Fun Kinesthetic Games to Improve Gross Motor and Perceptual Skills

Mary Moynihan

  • $ 14.95 USD

This 81-page digital document includes 5 different games and activities to print and play:

  1. Dance Movesa fun rhythm oriented way for a child to develop motor planning skills, and bilateral motor coordination while practicing laterality.
  2. Toe Typing: a creative movement game for children to practice balance, body scheme, academic skills and more!
  3. Bunny Hopan engaging way for children to practice skills such as balance, motor planning, sequencing, and right-left discrimination.
  4. Treasure Map: a fun movement oriented activity that teaches children the concepts of laterality and directionality, as well as spatial relationships and position in space.
  5. Street Smarts: an imaginative way to help children learn laterality and directionality skills.

Many children have difficulty developing a mature body scheme, and this skill plays a crucial role in children understanding how their body moves in relation to their environment.   It helps them coordinate and sequence new motor skills.

Children with a poor body scheme often appear clumsy, because they have an undeveloped internal concept of where their body is in space. They may struggle using two sides of the body in a coordinated manner or have delays in establishing hand or foot dominance. It is often hard for these children to remember right from their left, which makes the following of directional cues frustrating. It can be challenging for them to judge distances when organizing their written work, which often leads to illegible printing. These children also have difficulty with letter reversals or numbers such as b, d, 6 or 9, or will miss-sequence the letters or numbers such as writing “hte” instead of “the”, or “586” instead of “856”.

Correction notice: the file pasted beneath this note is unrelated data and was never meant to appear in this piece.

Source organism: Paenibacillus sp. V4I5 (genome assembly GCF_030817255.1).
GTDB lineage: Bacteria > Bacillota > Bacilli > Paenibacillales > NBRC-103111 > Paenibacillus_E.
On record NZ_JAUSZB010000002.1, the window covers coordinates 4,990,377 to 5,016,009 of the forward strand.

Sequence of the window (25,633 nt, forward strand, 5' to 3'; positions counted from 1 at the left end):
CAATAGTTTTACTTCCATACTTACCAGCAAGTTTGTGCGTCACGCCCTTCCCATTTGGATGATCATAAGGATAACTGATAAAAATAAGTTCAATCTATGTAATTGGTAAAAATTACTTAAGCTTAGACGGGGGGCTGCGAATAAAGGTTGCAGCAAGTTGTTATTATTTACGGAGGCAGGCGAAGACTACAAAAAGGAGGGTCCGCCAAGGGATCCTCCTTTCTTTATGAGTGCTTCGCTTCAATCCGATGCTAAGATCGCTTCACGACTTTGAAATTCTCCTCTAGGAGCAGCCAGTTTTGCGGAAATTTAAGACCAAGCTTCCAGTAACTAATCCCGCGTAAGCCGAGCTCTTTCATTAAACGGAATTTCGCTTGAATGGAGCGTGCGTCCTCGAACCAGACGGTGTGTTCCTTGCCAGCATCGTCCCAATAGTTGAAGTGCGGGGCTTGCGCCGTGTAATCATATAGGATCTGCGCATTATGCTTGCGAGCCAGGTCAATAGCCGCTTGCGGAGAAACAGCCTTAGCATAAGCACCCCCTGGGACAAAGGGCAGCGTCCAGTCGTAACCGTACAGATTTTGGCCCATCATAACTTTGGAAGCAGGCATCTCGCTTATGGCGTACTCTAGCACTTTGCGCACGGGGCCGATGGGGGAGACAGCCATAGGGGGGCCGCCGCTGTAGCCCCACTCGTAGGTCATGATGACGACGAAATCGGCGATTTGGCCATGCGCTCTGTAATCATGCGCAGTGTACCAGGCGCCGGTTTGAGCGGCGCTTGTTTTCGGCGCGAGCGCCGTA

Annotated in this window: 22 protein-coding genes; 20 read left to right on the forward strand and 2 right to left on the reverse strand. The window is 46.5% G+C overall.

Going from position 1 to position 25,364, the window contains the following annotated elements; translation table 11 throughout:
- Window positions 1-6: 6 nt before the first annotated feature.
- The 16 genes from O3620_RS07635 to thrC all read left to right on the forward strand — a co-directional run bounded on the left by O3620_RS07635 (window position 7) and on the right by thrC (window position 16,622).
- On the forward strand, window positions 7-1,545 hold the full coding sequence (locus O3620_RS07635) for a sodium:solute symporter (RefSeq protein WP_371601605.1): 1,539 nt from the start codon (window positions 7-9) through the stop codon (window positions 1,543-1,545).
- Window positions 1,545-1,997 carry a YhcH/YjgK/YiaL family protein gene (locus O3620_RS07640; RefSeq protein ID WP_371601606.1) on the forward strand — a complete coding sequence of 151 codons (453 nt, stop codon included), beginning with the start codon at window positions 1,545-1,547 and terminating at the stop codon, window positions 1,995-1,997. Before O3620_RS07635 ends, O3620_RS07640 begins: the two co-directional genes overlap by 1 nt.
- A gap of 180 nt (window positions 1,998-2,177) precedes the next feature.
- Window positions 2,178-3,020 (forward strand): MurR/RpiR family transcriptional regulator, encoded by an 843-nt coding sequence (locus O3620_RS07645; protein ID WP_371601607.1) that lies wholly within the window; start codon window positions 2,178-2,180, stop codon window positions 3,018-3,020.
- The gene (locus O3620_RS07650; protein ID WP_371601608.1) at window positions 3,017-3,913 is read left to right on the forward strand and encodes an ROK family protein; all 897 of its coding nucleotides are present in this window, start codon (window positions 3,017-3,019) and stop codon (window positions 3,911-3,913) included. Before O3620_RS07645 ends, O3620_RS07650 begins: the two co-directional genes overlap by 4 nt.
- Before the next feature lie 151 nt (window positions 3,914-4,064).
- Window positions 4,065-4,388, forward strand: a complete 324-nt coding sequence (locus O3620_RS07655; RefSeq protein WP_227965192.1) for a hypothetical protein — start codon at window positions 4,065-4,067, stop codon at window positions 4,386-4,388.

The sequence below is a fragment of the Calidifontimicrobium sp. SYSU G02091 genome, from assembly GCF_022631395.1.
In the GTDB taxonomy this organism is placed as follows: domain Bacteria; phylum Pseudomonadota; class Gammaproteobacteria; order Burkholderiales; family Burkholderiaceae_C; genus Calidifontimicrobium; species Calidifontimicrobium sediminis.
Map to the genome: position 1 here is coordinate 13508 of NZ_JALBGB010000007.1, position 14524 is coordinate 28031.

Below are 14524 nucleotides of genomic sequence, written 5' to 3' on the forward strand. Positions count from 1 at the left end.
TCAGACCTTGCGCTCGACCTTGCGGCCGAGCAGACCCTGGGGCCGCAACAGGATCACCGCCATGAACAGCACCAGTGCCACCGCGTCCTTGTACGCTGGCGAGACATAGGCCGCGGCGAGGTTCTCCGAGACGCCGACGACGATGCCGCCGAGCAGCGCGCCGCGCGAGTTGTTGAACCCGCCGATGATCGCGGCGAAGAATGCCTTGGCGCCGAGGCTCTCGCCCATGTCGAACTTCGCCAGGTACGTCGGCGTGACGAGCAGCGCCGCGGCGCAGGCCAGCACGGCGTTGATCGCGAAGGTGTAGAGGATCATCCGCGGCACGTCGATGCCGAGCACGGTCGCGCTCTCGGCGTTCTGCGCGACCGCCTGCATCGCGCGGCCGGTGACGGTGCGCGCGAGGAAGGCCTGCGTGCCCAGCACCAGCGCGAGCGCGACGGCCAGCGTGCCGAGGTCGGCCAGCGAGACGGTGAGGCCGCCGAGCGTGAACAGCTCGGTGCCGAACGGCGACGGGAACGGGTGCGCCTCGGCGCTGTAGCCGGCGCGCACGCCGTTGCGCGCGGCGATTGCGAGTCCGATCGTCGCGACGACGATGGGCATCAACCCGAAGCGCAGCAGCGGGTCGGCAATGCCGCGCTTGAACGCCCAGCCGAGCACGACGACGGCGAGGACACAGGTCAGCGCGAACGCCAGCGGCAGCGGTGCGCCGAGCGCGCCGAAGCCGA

Because children integrate knowledge more fully when they can experience it in a fun and meaningful manner, each of the therapeutic activities included in this book addresses components that are important in the development of a mature body scheme. Instructions, a list of targeted skills, pictures, and cue cards are included for each of the activities. In addition, suggestions are provided on how these games can be adapted for various developmental levels. The games can be set up to be played at home, or in the classroom as a sensory break. Finally, the activities can also be altered to target the core curriculum. Watch your children experience how fun it can be to improve these skills!

About the Author Mary Moynihan
Ms. Mary Moynihan is a registered and board-certified OT with 38 years of experience in the field of pediatrics. She has worked in a variety of settings including a neonatal intensive care unit, developmental education centers, early intervention and preschool settings, as well as public schools and clinics. Ms. Moynihan has instructed Oral Motor Feeding Modules at the University of Pittsburgh and given in-services at public schools.


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